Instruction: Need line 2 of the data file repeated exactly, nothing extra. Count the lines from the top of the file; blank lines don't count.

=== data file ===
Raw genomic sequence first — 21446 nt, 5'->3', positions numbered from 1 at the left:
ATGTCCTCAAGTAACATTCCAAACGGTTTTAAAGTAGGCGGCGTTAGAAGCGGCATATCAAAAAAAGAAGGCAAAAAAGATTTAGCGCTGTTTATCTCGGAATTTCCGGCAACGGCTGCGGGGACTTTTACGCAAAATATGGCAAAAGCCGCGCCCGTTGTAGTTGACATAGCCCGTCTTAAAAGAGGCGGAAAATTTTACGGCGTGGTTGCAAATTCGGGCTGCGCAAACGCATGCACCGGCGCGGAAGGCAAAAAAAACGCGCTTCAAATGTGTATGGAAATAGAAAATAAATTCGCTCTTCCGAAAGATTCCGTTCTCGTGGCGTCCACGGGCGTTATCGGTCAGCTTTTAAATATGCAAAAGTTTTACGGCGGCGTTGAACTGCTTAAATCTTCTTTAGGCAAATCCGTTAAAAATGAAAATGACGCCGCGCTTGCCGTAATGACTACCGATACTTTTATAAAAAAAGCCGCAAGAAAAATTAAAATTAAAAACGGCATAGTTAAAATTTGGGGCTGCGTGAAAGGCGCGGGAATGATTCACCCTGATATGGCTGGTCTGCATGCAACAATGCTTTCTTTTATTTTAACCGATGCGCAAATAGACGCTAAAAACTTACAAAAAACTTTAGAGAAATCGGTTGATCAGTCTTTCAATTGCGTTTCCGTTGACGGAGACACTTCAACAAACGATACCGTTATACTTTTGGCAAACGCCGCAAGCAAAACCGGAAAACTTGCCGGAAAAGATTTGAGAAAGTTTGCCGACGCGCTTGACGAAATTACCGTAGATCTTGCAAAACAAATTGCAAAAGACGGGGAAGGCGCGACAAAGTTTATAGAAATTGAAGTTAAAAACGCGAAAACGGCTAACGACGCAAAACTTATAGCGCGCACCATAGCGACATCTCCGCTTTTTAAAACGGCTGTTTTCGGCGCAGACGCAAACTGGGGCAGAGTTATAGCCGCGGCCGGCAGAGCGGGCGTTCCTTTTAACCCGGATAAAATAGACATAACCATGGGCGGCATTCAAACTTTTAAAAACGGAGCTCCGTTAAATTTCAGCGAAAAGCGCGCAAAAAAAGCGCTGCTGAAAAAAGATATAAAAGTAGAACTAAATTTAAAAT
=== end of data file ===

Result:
ATGTCCTCAAGTAACATTCCAAACGGTTTTAAAGTAGGCGGCGTTAGAAGCGGCATATCAAAAAAAGAAGGCAAAAAAGATTTAGCGCTGTTTATCTCGGAATTTCCGGCAACGGCTGCGGGGACTTTTACGCAAAATATGGCAAAAGCCGCGCCCGTTGTAGTTGACATAGCCCGTCTTAAAAGAGGCGGAAAATTTTACGGCGTGGTTGCAAATTCGGGCTGCGCAAACGCATGCACCGGCGCGGAAGGCAAAAAAAACGCGCTTCAAATGTGTATGGAAATAGAAAATAAATTCGCTCTTCCGAAAGATTCCGTTCTCGTGGCGTCCACGGGCGTTATCGGTCAGCTTTTAAATATGCAAAAGTTTTACGGCGGCGTTGAACTGCTTAAATCTTCTTTAGGCAAATCCGTTAAAAATGAAAATGACGCCGCGCTTGCCGTAATGACTACCGATACTTTTATAAAAAAAGCCGCAAGAAAAATTAAAATTAAAAACGGCATAGTTAAAATTTGGGGCTGCGTGAAAGGCGCGGGAATGATTCACCCTGATATGGCTGGTCTGCATGCAACAATGCTTTCTTTTATTTTAACCGATGCGCAAATAGACGCTAAAAACTTACAAAAAACTTTAGAGAAATCGGTTGATCAGTCTTTCAATTGCGTTTCCGTTGACGGAGACACTTCAACAAACGATACCGTTATACTTTTGGCAAACGCCGCAAGCAAAACCGGAAAACTTGCCGGAAAAGATTTGAGAAAGTTTGCCGACGCGCTTGACGAAATTACCGTAGATCTTGCAAAACAAATTGCAAAAGACGGGGAAGGCGCGACAAAGTTTATAGAAATTGAAGTTAAAAACGCGAAAACGGCTAACGACGCAAAACTTATAGCGCGCACCATAGCGACATCTCCGCTTTTTAAAACGGCTGTTTTCGGCGCAGACGCAAACTGGGGCAGAGTTATAGCCGCGGCCGGCAGAGCGGGCGTTCCTTTTAACCCGGATAAAATAGACATAACCATGGGCGGCATTCAAACTTTTAAAAACGGAGCTCCGTTAAATTTCAGCGAAAAGCGCGCAAAAAAAGCGCTGCTGAAAAAAGATATAAAAGTAGAACTAAATTTAAAAT